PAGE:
Ivory Coast leader: one of Africa's few leaders securely in power
Abidjan, Ivory Coast
Felix Houphouet-Boigny, President of the Ivory Coast, took a five-month holiday this year - a luxury few African presidents could afford. In most African countries, the temptation to organize a coup would have been irresistible. But in peaceful Ivory Coast there wasn't even the suspicion of a plot.
President Houphouet-Boigny - who this week celebrates 23 years in power - seems to be one of Africa's most secure and respected leaders.
During his long vacation, he made official tours of the United States, Canada , and Britain. He was the first African president to be invited by the Reagan administration to make a state visit.
During his tour, Houphouet-Boigny continued his crusade for a fairer deal for developing countries that export commodities. Ivory Coast, reportedly the world's largest cocoa and third-largest coffee producer, has suffered from a sharp drop in prices, and it blames speculators.
Cocoa and coffee underpinned the Ivory Coast's spectacular economic growth in the 1960s and '70s and the achievement of a per capita income of $1,100 a year. When Houphouet-Boigny led his country to independence from France in 1960, the Ivory Coast was one of the poorest in West Africa. It lacked both mineral wealth and an educated pool of labor.
Houphouet-Boigny decided to make agriculture the base for the country's economic development. Himself a prosperous cocoa planter, he encouraged a massive increase in cocoa and coffee farming through attractive pricing and support programs.
Apart from his preference for farming, Houphouet-Boigny differed from most other African presidents by choosing to continue close ties with the former colonial masters. He felt the quickest way to economic prosperity was by using French technical expertise and capital.
The number of French residents in the Ivory Coast has tripled since independence to more than 40,000, including some 3,400 teachers and administrators.
Shortly after he became President, Houphouet-Boigny told Kwame Nkrumah, President of neighboring Ghana, ''You go your way and I shall go mine with the old colonialists. In 10 years we shall see who has done most for his country.''
President Nkrumah, who had embarked on an ambitious policy of pan-African socialism, was deposed by a military coup a few years later. By then Ghana, whose future seemed so bright at independence in 1957, was already heading toward economic and political chaos.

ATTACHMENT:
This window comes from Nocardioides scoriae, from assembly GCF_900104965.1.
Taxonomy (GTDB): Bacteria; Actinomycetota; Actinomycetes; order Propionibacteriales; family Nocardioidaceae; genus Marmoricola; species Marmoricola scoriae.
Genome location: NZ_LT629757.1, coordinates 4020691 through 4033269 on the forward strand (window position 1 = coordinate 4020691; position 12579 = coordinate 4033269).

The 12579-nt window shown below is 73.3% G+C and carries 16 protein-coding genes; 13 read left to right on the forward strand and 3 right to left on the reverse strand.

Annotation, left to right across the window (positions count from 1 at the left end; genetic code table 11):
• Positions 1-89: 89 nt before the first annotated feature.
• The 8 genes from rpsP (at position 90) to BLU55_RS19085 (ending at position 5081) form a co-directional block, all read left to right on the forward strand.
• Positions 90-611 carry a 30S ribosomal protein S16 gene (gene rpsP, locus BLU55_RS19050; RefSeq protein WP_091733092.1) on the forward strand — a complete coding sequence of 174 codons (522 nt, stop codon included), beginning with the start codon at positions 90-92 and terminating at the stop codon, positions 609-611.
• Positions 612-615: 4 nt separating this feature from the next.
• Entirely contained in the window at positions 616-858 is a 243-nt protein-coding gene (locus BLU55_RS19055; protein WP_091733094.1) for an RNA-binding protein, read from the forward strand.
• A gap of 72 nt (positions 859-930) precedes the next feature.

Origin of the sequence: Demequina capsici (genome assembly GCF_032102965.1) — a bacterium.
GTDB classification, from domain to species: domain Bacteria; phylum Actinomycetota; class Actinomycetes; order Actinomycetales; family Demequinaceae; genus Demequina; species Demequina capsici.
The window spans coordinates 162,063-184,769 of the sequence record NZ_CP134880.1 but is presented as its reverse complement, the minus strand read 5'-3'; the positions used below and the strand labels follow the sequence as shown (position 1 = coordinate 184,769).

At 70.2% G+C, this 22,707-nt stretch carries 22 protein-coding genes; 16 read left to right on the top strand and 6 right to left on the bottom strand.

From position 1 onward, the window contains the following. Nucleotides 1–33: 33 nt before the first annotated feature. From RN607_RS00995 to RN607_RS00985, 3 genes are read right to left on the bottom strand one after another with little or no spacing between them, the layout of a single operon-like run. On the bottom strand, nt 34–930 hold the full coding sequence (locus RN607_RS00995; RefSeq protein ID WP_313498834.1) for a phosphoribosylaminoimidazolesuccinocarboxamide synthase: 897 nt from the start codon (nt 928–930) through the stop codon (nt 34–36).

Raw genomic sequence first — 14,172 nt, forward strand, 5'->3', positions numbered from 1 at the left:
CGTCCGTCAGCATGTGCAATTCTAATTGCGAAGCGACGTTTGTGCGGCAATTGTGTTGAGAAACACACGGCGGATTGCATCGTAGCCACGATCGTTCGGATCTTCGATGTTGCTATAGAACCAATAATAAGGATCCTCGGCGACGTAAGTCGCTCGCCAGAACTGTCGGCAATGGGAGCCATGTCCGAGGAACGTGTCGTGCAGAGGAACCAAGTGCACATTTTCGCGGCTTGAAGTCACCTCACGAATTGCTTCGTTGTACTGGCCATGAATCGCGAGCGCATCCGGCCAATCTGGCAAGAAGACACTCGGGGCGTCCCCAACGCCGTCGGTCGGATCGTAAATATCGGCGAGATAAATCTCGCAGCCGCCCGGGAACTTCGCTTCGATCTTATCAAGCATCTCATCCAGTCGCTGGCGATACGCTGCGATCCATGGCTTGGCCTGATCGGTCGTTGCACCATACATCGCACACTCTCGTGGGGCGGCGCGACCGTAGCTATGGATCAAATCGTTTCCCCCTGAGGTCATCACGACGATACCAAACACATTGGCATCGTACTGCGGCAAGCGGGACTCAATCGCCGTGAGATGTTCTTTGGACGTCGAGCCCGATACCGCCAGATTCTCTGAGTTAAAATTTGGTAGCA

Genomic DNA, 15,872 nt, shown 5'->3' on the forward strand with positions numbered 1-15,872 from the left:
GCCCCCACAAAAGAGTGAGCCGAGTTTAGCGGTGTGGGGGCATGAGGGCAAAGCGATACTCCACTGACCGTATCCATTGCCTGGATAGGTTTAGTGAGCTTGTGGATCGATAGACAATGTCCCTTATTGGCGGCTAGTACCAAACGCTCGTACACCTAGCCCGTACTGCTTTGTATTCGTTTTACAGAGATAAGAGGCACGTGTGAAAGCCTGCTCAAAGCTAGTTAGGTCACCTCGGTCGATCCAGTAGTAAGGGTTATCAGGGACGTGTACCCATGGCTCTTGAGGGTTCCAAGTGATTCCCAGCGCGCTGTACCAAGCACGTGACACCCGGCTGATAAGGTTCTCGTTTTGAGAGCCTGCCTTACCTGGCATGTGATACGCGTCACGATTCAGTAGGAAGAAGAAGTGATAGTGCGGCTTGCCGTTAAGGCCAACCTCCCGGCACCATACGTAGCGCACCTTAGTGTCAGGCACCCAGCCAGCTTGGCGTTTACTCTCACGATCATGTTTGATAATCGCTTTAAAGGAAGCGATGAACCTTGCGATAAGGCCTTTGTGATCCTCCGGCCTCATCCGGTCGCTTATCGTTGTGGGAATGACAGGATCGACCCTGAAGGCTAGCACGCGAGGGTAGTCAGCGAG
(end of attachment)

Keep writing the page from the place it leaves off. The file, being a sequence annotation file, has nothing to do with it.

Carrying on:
But the economy of the Ivory Coast grew steadily. Its government had encouraged private enterprise and foreign capital. Growth rates averaged more than 7 percent a year.
Abidjan became one of the most prosperous cities and ports in West Africa. In little more than 50 years, it has grown from a small fishing village into a cosmopolitan city of nearly 2 million people. The ''plateau'' commercial center resembles Manhattan with its many modern skyscrapers overlooking a lagoon waterfront.
A long period of prosperity and the growth of a middle class were major factors behind the Ivory Coast's impressive record of peace and stability, observers say.
Another factor was the small but well-paid Army: There has been little threat of a military takeover. The stationing of some 450 French marines at Port Bouet near the airport has provided additional security.
Houphouet-Boigny was once labeled a communist by the French because of the campaign he led during the 1940s to end forced labor on the plantations. But this didn't prevent his election to the French National Assembly in 1945 and his appointment as a minister in 1956.
Relations have remained close ever since. The shock of the election of France's Socialist government in 1981 was softened by the fact that it was headed by an old friend, Francois Mitterrand.
Despite Houphouet-Boigny's French suits and life style, the President upholds African traditions. He has also honored his birthplace, Yamoussoukro, a small Baoule village on the edge of the rain forest in the nation's center, by making it the new capital.
Houphouet-Boigny, affectionately known as ''Le Vieux'' (the wise old man), exercises unchallenged paternal authoritarianism in establishing unity among the numerous tribes that make up the population of nearby 9 million. Multiparty democracy and a free press are luxuries the country cannot yet afford.
Houphouet-Boigny comes from a family of Baoule chiefs who migrated from Ghana three centuries ago. He has respected tradition by refusing to name a successor.
This has done nothing to curb growing concern about the country's future and continued political stability in the face of prolonged economic recession.